Cross-National and Comparative History of Science Education: An Introduction

"The history of science, technology and medicine is currently attempting to move towards the global, attuned to the resonance of buzzwords such as 'globalization' and 'transnationalism' in the affairs of our times.1 In the last decades, social construc- tivism2 has had a fun...

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Detalles Bibliográficos
Autor Principal: Simon, Josep
Formato: Artículo (Article)
Lenguaje:Inglés (English)
Publicado: Springer Nature 2013
Acceso en línea:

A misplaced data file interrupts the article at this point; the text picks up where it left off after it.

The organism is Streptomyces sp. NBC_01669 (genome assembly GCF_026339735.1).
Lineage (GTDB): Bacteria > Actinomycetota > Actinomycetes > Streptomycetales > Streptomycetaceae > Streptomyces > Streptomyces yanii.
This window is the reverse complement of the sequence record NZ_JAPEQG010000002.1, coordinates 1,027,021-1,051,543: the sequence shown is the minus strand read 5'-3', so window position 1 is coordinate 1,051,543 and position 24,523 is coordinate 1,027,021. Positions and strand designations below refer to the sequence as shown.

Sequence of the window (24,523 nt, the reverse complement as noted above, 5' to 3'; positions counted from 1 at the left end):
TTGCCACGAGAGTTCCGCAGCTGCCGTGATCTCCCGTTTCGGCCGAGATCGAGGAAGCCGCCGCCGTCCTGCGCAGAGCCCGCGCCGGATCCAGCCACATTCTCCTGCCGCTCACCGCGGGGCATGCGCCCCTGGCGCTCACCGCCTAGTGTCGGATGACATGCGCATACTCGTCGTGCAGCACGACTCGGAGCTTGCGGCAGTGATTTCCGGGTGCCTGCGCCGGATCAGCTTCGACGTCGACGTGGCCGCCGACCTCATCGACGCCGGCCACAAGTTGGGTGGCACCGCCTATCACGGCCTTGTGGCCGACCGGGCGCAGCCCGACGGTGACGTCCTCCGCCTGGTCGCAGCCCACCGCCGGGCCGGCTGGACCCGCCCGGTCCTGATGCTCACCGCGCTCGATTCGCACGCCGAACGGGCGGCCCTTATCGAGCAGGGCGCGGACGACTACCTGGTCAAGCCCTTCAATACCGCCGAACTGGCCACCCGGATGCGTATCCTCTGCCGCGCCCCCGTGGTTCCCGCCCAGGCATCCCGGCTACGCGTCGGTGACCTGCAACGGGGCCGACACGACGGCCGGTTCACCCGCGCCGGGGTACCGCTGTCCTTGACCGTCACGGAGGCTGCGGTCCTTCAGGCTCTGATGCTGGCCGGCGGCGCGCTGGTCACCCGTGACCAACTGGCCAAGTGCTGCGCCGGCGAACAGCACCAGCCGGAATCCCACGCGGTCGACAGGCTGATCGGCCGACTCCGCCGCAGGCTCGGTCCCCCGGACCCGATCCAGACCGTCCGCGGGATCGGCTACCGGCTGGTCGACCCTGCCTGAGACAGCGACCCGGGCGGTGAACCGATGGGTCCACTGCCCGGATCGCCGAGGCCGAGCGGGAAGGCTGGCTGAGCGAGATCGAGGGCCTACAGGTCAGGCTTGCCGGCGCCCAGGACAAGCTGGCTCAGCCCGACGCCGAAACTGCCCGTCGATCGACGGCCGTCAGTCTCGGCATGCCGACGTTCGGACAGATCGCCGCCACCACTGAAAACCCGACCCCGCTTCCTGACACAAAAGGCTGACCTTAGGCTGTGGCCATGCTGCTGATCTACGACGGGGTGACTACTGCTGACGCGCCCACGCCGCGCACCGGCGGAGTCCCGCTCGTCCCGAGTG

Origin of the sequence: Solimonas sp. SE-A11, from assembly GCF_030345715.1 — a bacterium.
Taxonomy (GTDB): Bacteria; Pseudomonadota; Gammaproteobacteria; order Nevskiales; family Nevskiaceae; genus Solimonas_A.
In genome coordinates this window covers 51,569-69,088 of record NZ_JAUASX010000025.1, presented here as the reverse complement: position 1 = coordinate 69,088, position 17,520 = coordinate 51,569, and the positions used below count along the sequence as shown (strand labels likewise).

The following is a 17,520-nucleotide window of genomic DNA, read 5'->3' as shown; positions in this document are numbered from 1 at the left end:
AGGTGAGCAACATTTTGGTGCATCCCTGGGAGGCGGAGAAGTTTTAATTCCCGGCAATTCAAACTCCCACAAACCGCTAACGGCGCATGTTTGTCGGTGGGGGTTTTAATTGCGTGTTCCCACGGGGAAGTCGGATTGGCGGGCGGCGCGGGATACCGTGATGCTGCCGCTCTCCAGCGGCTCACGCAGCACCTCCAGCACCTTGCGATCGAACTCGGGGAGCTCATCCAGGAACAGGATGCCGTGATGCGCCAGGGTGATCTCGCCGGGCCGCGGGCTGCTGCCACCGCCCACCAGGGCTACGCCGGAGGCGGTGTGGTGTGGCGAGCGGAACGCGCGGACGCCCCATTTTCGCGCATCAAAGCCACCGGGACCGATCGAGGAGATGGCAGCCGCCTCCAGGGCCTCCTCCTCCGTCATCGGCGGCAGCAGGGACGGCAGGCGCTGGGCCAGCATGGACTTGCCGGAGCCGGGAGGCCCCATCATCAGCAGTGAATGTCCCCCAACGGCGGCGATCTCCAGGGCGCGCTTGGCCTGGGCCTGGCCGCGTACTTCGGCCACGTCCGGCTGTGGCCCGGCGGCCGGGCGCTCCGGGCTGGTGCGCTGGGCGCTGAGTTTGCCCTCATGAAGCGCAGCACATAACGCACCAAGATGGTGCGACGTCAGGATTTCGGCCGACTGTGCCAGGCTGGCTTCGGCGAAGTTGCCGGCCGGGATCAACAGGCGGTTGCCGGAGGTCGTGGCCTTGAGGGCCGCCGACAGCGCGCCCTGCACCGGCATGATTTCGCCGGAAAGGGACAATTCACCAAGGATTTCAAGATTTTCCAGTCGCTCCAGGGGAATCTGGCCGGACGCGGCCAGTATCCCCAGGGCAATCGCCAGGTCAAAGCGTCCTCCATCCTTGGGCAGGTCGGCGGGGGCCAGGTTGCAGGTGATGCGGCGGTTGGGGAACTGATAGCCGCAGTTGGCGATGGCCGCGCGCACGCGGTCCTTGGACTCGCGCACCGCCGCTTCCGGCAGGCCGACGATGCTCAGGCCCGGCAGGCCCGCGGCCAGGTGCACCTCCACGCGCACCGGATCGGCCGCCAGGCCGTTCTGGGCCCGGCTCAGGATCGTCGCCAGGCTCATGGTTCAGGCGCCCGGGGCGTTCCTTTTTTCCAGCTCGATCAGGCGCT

Sumario:"The history of science, technology and medicine is currently attempting to move towards the global, attuned to the resonance of buzzwords such as 'globalization' and 'transnationalism' in the affairs of our times.1 In the last decades, social construc- tivism2 has had a fundamental role in the shaping of our discipline, but it has also contributed to consecrating the local against the global. As a reaction to positivism, social constructivism converted the making of any generalization in a national or international scale into anathema. In considering that science was not universal, the field moved towards the production of microhistories that, while illuminating the role of social processes in the construction of scientific knowledge in local settings, have also obscured the relevance of macrohistorical explanations.3 Paradoxically, social constructivists, like their predecessors, gave an implicit status of universality to a set of categories, in their case stressing the locality of knowledge.But there are obviously other reasons for the discrimination of the global against the local. A decade ago Lewis Pyenson predicted the end of national science and the rise of comparative history,4 but in fact our field is still characterized by national pictures (or local cases which explicitly or implicitly are endowed with national qualities). There are still a small number of historical studies which deal with sci- ence, technology and medicine in more than one national context.5 In practical terms this is understandable, since tackling several national cases in comparative or cross- national perspective is not a simple matter, and is hindered by demanding knowledge of several languages and national historiographies, and the infrastructure required to work in archives and collections in different countries.However, there is a clear interest in our field to move beyond the local, which has in general taken alternative and complementary ways to comparative history. New approaches have focused their attention on the study of international connections through mediating agents (human and non-human) and the analysis of knowledge circulation between different national or cultural contexts. James Secord's program- matic proposal ""Knowledge in transit"" and Schaffer, Roberts, Raj and Delbourgo's advocacy for the study of ""go-betweens"" in The brokered world are two of the most representative and recent proposals in this field.6 In spite of their novelty, these approaches have many things in common with proposals previously developed in history of science and in other historical specialisms. Examples of these are the study of ""travels of learning"", circulation and appropriation by the group STEP (Science and Technology in the European Periphery), the focus on cultural transfers and mediating agents applied in cultural and book history, and the study of cultural ""passeurs"" and transnational interactions in Latin American and Atlantic history.7While these approaches are contributing decisively to a more accurate assessment of the role of international and transnational phenomena, they involve the risk - if applied alone - of circumventing the important role of the nation in science. A combination of approaches in cross-national perspective is required, which acknowledges national, international and transnational phenomena in their proper measure.8 This special issue intends to contribute to this critical question by presenting a series of studies in cross-national history of science education.Cross-national comparison was a major driving force in the nineteenth-century organization of science and education. Educationists, scientists and students circulated across national boundaries and compared different educational systems, producing accounts which contributed to inform educational reforms in their own national or local contexts. The development of national systems of education and examination, in which the sciences were taught in a systematic manner for the first time and the publics of science expanded dramatically, had a major role in the shaping of scientific disciplines and medical specialities."